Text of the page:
For Mac users who cannot get their Mac to boot, this is a quick guide to find out the level of the problem with your internal hard drive. If on start up you get to the Apple logo and beyond, then this means that your Mac can read the internal hard drive. For this to happen the drive will have carried out it’s own start up process when you pressed your mac power on button. This therefore tells you that your drive is functional to a point, but has some reading problems.
If however on start up your Mac shows a folder with a question mark, then this means that your Mac cannot read the drive at all. Therefore your drive may have a more serious problem.
It’s something we should all be doing but never seems important until it’s too late. I’m not talking about taking the dog for a walk or feeding the cat, I’m talking about backing up your PC. In the words of Joni Mitchell “You don’t know what you’ve got ’till it’s gone.” How would you feel if you never saw your data again. Family photos, years worth of e-mails, documents, music and videos all gone in the blink of an eye. This is usually where we come in with our data recovery process. But there is an alternative. Lifehacker has an excellent guide on using free software to backup your PC. The only prerequisite is that you purchase an external hard disk of sufficient storage capacity.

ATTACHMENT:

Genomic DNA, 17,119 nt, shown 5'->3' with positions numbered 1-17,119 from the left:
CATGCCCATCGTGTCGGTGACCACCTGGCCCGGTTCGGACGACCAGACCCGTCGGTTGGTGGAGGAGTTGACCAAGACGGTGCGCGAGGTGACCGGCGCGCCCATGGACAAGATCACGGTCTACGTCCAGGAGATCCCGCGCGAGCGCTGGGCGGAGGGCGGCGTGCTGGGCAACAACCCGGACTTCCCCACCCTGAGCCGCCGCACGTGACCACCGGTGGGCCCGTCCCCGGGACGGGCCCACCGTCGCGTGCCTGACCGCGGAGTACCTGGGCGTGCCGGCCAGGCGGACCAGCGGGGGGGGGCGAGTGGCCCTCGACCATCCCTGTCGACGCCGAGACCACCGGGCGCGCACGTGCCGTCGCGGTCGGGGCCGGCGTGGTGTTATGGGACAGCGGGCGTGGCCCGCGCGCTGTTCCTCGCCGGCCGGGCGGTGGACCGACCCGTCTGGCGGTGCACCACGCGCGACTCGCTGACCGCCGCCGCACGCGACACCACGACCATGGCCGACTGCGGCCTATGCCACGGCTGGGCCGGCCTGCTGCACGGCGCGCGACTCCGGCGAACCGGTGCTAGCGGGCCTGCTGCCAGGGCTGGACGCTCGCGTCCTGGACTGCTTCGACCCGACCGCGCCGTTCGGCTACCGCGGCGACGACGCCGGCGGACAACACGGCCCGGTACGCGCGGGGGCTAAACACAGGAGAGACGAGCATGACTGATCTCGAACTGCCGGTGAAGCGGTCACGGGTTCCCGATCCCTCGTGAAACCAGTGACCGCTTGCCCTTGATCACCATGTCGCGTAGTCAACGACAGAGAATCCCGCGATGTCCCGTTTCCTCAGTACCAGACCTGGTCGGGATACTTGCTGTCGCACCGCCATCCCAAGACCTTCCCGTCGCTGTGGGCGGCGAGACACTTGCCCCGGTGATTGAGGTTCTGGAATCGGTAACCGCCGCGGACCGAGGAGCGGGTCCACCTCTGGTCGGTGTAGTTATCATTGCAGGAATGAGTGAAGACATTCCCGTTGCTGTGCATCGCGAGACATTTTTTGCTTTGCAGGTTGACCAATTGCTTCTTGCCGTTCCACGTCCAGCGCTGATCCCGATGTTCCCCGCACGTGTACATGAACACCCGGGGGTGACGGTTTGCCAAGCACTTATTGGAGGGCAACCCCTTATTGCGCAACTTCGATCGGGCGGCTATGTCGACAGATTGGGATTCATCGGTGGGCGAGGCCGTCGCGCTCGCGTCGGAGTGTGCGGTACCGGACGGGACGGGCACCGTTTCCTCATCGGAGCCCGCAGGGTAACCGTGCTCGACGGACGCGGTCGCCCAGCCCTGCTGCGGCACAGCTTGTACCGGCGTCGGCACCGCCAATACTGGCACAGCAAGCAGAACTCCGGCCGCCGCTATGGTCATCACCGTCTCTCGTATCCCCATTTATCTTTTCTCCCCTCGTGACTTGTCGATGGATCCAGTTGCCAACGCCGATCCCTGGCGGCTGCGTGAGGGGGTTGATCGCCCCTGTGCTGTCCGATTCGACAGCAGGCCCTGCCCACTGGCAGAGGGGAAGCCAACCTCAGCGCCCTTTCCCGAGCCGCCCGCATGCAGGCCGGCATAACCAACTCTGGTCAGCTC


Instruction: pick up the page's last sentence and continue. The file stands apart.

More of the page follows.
For Mac users there is a totally different process. If you are running Leopard (10.5) then take a look at Time Machine. (More on this in a future post)
Checkout Lifehacker for all the details
Dataquest has already started to see the influence the current state of the economy is having on the data recovery industry. We need to make sure that established and future customers are made aware of the options they have available to them when seeking out professional help for data loss. We are already aware that more DIY customers are attempting to recover their lost data themselves. This is where we need to work together with these customers to inform and educate them. This can a simple guideline on backup and basic data recovery.